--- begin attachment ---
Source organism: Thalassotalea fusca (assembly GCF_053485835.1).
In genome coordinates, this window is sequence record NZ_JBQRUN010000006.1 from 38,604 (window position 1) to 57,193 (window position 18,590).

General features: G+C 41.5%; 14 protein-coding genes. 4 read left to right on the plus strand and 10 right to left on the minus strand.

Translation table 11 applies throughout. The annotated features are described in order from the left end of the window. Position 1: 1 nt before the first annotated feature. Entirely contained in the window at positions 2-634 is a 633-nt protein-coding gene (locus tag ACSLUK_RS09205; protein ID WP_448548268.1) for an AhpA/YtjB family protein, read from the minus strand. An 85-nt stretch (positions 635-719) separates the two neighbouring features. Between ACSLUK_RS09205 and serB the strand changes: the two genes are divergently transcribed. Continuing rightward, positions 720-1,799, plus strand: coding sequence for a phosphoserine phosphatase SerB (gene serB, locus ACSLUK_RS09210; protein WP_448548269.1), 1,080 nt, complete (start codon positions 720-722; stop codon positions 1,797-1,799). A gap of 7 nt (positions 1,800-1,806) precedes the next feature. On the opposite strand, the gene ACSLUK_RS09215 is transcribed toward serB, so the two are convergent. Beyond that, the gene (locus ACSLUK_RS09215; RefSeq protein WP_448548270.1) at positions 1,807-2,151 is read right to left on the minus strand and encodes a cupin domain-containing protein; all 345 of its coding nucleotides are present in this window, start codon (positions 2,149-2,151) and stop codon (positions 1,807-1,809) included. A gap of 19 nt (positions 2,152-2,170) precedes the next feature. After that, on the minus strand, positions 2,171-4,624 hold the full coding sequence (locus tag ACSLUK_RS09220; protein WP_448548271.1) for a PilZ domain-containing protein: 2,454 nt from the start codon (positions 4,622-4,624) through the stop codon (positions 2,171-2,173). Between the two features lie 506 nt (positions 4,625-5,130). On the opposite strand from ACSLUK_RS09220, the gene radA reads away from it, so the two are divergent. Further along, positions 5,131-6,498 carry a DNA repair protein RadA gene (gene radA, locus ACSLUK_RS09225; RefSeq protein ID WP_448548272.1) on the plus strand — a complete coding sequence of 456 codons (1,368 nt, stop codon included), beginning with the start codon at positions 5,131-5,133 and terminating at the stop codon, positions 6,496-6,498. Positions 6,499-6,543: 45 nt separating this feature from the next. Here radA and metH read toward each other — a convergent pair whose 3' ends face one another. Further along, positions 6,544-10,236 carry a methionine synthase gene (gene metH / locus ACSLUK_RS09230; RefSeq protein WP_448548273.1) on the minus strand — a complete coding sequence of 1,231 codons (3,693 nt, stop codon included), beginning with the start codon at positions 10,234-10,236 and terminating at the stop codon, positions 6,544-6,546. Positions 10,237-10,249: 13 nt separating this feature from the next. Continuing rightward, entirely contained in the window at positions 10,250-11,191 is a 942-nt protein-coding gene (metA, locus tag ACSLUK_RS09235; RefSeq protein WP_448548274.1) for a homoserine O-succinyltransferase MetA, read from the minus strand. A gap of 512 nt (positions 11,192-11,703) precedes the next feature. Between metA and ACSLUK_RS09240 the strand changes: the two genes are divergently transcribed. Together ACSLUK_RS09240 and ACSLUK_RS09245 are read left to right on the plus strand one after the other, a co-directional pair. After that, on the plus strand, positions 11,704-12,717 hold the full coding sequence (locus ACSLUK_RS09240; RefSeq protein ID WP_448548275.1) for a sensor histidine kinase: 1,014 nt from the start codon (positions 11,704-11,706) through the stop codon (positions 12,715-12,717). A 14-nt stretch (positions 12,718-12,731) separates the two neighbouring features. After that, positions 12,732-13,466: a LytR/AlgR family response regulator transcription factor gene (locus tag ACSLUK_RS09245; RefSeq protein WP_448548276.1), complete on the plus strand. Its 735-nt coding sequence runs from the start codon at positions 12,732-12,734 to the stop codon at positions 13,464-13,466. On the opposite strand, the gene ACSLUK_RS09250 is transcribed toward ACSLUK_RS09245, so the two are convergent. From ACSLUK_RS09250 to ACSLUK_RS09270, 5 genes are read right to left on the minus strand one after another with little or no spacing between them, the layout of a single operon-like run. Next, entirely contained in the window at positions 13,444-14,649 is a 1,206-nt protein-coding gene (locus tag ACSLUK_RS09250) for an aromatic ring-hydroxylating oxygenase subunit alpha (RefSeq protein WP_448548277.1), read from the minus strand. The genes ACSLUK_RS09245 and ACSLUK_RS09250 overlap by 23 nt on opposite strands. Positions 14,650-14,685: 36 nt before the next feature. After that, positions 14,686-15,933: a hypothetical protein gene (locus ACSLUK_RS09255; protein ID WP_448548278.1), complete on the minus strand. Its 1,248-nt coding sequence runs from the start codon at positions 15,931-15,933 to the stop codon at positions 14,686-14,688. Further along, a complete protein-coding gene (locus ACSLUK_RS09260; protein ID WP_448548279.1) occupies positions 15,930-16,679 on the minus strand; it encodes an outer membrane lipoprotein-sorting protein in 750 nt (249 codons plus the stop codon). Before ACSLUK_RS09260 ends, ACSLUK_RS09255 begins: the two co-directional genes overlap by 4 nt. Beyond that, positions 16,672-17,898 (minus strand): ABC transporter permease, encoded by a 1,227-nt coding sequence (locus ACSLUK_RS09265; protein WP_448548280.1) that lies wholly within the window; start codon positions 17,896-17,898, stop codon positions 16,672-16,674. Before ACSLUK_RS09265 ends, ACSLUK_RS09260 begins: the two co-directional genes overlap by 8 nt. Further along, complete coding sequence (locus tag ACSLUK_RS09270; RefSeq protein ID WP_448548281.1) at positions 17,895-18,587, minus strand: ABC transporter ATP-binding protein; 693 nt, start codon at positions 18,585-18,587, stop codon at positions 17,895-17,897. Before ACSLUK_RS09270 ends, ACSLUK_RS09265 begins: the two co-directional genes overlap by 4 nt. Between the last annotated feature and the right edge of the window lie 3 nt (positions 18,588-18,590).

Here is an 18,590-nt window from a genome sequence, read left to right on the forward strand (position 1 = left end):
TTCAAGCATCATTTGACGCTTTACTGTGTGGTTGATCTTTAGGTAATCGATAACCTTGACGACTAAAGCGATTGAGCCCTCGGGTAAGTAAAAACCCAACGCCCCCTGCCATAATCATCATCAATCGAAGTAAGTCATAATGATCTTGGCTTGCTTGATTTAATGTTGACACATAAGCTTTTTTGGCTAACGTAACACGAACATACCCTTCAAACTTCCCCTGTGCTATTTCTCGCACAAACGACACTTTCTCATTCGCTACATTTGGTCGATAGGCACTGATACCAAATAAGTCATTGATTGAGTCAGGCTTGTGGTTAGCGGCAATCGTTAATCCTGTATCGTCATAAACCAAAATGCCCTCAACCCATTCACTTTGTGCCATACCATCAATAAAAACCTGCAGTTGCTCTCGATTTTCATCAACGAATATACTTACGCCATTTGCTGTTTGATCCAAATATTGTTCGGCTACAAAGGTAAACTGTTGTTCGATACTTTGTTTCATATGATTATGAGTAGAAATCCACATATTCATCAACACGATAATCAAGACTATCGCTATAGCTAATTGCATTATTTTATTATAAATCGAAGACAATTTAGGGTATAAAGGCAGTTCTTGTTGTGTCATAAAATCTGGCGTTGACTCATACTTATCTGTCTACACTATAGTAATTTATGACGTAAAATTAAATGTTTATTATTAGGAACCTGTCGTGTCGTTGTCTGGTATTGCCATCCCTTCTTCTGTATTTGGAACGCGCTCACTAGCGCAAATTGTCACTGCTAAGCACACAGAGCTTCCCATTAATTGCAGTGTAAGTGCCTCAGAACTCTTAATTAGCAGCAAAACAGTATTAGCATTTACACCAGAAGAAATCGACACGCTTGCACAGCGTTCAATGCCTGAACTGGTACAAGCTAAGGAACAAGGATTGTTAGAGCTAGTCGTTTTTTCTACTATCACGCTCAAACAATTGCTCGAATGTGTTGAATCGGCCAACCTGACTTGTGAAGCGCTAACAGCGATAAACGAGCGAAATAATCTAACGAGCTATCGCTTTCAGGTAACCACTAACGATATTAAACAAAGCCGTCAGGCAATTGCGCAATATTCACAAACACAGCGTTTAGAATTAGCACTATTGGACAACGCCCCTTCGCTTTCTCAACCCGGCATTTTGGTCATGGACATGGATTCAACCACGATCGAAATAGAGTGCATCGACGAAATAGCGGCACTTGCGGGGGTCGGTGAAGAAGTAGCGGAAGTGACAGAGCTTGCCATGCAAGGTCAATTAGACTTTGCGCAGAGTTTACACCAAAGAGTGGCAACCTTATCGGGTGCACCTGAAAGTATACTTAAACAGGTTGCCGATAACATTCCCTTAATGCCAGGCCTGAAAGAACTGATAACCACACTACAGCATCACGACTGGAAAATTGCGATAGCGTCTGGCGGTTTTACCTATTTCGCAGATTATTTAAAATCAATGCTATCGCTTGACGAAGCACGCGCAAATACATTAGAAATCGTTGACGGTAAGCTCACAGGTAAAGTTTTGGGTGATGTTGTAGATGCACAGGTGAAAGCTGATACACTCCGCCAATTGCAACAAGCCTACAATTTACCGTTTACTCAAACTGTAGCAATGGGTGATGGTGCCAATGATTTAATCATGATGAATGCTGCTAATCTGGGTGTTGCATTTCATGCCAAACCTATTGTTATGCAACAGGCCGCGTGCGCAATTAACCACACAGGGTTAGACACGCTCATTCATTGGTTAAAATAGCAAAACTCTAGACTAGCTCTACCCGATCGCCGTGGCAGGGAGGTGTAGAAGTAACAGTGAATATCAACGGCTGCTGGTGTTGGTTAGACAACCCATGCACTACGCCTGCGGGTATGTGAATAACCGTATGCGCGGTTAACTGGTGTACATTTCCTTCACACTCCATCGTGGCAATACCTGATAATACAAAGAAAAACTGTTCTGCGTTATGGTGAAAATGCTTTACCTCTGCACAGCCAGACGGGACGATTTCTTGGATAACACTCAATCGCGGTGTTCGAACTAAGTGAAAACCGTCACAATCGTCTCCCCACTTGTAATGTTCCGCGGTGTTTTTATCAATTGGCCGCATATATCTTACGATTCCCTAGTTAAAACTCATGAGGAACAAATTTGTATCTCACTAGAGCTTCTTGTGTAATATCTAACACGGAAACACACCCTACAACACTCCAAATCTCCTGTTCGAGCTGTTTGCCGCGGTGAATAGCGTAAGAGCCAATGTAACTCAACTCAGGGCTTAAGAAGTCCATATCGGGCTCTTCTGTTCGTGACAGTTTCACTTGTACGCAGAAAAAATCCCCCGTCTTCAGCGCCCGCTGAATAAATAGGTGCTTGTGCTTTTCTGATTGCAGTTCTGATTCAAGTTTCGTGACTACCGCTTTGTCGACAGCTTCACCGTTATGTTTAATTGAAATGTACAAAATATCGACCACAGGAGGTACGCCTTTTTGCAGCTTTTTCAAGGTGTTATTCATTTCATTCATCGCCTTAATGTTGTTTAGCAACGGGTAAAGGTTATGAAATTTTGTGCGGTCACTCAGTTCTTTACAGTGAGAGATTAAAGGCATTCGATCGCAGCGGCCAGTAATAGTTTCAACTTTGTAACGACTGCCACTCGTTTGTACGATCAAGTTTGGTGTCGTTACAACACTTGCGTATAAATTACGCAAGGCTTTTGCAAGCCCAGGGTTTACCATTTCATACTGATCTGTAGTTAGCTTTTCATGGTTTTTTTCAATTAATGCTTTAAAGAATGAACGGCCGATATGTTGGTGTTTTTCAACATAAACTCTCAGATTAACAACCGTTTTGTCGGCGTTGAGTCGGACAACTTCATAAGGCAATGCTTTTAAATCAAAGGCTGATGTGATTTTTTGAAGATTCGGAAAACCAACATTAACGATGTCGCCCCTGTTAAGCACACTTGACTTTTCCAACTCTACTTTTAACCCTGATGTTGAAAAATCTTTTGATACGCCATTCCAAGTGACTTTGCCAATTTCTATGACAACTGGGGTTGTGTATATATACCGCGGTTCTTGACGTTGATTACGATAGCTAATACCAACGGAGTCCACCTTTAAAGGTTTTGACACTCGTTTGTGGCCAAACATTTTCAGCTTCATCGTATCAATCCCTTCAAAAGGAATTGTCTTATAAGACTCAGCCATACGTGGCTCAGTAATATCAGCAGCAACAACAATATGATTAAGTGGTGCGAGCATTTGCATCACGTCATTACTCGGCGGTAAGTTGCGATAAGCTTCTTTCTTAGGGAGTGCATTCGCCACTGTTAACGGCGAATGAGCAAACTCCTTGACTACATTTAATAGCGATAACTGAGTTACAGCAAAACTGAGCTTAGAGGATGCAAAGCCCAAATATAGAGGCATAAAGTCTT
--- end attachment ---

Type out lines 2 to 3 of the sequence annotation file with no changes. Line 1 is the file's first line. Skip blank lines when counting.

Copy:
In genome coordinates, this window is sequence record NZ_JBQRUN010000006.1 from 38,604 (window position 1) to 57,193 (window position 18,590).

General features: G+C 41.5%; 14 protein-coding genes. 4 read left to right on the plus strand and 10 right to left on the minus strand.